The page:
South Korean stocks snapped a two-session losing streak to close higher Tuesday, as worries about China's strict COVID-19 lockdown policy eased with growing expectations for an eventual reopening. The local currency rose sharply against the US dollar.
The benchmark Korea Composite Stock Price Index climbed 25.12 points, or 1.04 percent, to close at 2,433.39. Trading volume was moderate at 522.6 million shares worth 6.35 trillion won ($4.79 billion) with advancing issues outstripping decliners 659 to 196.
"The Chinese government is already taking a policy approach toward easing the COVID-19 restrictions, although the level of intensity may have differed," Kiwoom Securities Co. analyst Han Ji-young said.
"Given that Chinese state media have mentioned the possibility of accelerating the push to ease the virus curbs, we expect the control measures to have limited impact on the local stock markets," Han said.
The civil unrest in China, sparked by protests over prolonged COVID-19 lockdowns, has stoked fears of global supply disruptions. The news of reduced shipments at a major iPhone production site run by Foxconn added to the concerns, sending Apple Inc.'s shares sinking in the New York bourse Friday.
The stock markets in mainland China and Hong Kong rebounded Tuesday on optimism over Beijing's COVID-19 curbs.
Investors also have their eyes on what US Federal Reserve Chair Jerome Powell will say later this week about the Fed's next steps in the monetary tightening after four successive rate hikes by 0.75 basis point since June.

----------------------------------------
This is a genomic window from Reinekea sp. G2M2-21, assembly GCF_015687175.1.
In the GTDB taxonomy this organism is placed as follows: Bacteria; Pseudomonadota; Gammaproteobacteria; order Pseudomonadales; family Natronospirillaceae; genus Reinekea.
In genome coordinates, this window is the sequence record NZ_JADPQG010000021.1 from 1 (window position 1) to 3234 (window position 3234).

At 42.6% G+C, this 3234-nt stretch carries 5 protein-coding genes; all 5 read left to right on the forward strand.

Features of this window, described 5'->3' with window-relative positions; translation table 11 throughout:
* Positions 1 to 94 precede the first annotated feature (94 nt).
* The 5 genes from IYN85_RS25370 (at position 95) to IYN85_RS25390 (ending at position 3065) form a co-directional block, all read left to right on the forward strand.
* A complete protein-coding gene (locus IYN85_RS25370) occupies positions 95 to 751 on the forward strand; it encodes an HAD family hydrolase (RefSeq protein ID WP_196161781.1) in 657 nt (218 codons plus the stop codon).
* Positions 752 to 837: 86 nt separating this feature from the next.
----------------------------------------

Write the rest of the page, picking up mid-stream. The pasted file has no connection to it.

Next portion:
Hard-line comments from US Federal Reserve officials pointing to more interest rate hikes through next year sent Wall Street ending the session lower Monday.
Federal Reserve Bank of St. Louis President James Bullard, one of the most hawkish Fed officials, said markets seem to be underestimating the possibility of more aggressive rate hikes. New York Fed chief John Williams said the policymakers have more work to do to fight the inflation.
In Seoul, most major stocks finished in the green, led by tech and auto blue chips. Market behemoth Samsung Electronics gained 0.83 percent to 60,600 won, with Kia, the smaller affiliate of Hyundai Motor advancing 2.9 percent to 67,300 won.
Top battery maker LG Energy Solution rose 0.9 percent to 567,000 won.
Steel giant POSCO Holdings slid 0.2 percent to 293,000 won, and smelting company Korea Zinc fell 2 percent to 633,000 won.
Shares in Korea Air Lines and Asiana Airlines, South Korea's two largest air carriers, jumped 2.65 percent to 25,200 won and 11.54 percent to 13,050 won, respectively, after receiving a positive signal from British authorities in the approval process for their merger.
The Korean won ended at 1,326.60 won against the US dollar, up 13.6 won from Monday's close.